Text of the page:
Approaches to photographic art II: life imitates art
Art and Surgery

Approaches to photographic art II: life imitates art

Myles Lee

Department of Cardiothoracic Surgery, St. Francis Medical Center, Lynwood, CA, USA

Correspondence to: Myles Lee, MD. 938 Bel Air Road, Los Angeles, CA 90077, USA. Email:

Received: 18 October 2017; Accepted: 25 October 2017; Published: 11 November 2017.

doi: 10.21037/jovs.2017.10.17

In part one of this paper, “Approaches to Photographic Art I: Life Imitates Art”, previously published in JOVS (1), I sought the sources of painterly technique in natural settings. By the comparison of my photographs to selected works of 19th century painters Claude Monet, Vincent van Gogh, and Georges Seurat, I illustrated how these masters might have discerned in nature the templates that evolved into the impressionist brush techniques for which they became famous. In this installment, I propose to demonstrate how the 20th century abstract expressionists Clyfford Still, Barnett Newman, and Mark Rothko might have observed natural elements in a manner similar to the 19th century artists and used them, within the context of their time (in which social and artistic norms, from the time leading up to World War I and extending to the present day, have undergone fragmentation and reconstitution into forms both disjointed and disruptive) to evolve their own unique styles of painting.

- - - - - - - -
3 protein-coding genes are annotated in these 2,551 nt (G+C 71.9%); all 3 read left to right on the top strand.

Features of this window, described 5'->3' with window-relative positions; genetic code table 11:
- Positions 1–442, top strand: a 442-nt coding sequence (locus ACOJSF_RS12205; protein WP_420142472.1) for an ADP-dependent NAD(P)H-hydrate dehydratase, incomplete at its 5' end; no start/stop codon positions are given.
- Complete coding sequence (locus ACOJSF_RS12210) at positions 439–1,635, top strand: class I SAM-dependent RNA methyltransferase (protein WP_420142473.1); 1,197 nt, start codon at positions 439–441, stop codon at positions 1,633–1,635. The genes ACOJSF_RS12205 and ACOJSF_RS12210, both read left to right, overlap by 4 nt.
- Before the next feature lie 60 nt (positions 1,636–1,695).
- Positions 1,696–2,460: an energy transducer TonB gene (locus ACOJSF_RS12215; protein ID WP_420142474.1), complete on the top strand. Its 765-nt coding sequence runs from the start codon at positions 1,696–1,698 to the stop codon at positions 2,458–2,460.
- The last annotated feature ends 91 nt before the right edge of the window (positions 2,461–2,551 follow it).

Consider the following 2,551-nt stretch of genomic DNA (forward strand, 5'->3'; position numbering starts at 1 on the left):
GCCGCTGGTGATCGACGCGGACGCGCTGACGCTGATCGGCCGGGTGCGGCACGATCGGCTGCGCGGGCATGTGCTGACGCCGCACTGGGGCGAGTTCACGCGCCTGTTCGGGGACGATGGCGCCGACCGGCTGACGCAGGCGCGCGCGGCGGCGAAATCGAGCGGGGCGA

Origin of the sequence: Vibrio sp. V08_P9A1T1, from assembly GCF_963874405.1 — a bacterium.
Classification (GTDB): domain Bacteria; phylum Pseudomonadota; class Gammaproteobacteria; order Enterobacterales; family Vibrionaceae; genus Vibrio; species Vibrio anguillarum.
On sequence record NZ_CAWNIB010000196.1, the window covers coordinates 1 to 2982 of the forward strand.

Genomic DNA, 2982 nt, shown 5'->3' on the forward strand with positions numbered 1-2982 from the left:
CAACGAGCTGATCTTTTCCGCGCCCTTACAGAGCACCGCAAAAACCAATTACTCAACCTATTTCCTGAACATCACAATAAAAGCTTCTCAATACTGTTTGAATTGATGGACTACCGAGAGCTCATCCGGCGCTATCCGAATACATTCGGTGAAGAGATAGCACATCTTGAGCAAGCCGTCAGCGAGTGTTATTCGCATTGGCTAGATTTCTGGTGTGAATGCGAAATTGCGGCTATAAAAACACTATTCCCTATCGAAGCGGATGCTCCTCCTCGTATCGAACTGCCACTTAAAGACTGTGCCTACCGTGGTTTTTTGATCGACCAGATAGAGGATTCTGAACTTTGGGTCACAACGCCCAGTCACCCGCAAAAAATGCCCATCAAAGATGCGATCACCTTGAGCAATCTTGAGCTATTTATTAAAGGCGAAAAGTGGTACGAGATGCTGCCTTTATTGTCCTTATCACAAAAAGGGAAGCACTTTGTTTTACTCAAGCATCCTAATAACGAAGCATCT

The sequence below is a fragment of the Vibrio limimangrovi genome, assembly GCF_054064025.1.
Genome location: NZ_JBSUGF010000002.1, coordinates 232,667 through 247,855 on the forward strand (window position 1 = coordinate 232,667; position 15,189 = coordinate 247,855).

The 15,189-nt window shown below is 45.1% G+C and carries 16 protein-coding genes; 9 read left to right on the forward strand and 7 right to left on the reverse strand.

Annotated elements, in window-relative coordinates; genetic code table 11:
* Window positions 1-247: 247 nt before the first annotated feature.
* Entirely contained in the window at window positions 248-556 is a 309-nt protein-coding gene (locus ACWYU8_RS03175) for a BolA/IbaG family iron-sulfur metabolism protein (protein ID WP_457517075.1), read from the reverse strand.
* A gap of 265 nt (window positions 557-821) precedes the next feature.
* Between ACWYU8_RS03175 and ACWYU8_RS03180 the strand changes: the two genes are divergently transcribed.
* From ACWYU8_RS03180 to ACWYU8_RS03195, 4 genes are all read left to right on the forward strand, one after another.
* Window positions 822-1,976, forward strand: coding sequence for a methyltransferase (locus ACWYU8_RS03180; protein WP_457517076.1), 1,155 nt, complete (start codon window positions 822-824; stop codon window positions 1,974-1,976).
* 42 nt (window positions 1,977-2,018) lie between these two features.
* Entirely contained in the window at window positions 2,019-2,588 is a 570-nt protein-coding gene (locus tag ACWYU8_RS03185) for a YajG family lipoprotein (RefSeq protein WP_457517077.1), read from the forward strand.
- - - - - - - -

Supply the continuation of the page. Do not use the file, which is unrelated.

Figure 1 is an image of the trunk of a rainbow eucalyptus tree taken with a 400 mm lens from a distance of about 8 feet, representing an area of just a few square inches. Compared to Figure 2, a painting by Clyfford Still [1904–1980], who was a post-World War II American abstract expressionist painter, this image shares common features, such as the fractal-like shapes and orientation of the sharply-defined color fields and their stark relationships to one another. There is a similar gestalt for each image. Perhaps Still had seen a pattern like this in nature which contributed to the inspiration for, and maturation of, his distinctive style of painting.

Figure 1 Photograph of Rainbow Eucalyptus. 2015. Taken by the author.
Figure 2 Clyfford Still “1965 (PH-578)” 1965. Oil on canvas. Museo Thyssen-Bomemisza/Scala. Image source: Art Resource, NY.

Similarly, Figure 3 is a seascape looking west over the Pacific Ocean from Highway 1 in Big Sur, California. This image shows the sky, separated from the sea by a linear fog bank that can appear either light or dark, depending upon the time of day, the position of the clouds and the sun, and the presence or absence of wind. The artist in me suggested that were I to rotate this image 90 degrees counterclockwise so that the lines became vertical, an otherwise ordinary seascape would transform itself into a pattern suggestive of work by Barnett Newman [1905–1970], another American abstract expressionist and color field painter. Newman’s broad, clearly-defined color fields as seen in Figure 4, divided by vertical lines of varying widths, tend to be geometrical compared to the sharply-defined irregularities seen in Still’s work and are evoked by mere rotation of the image.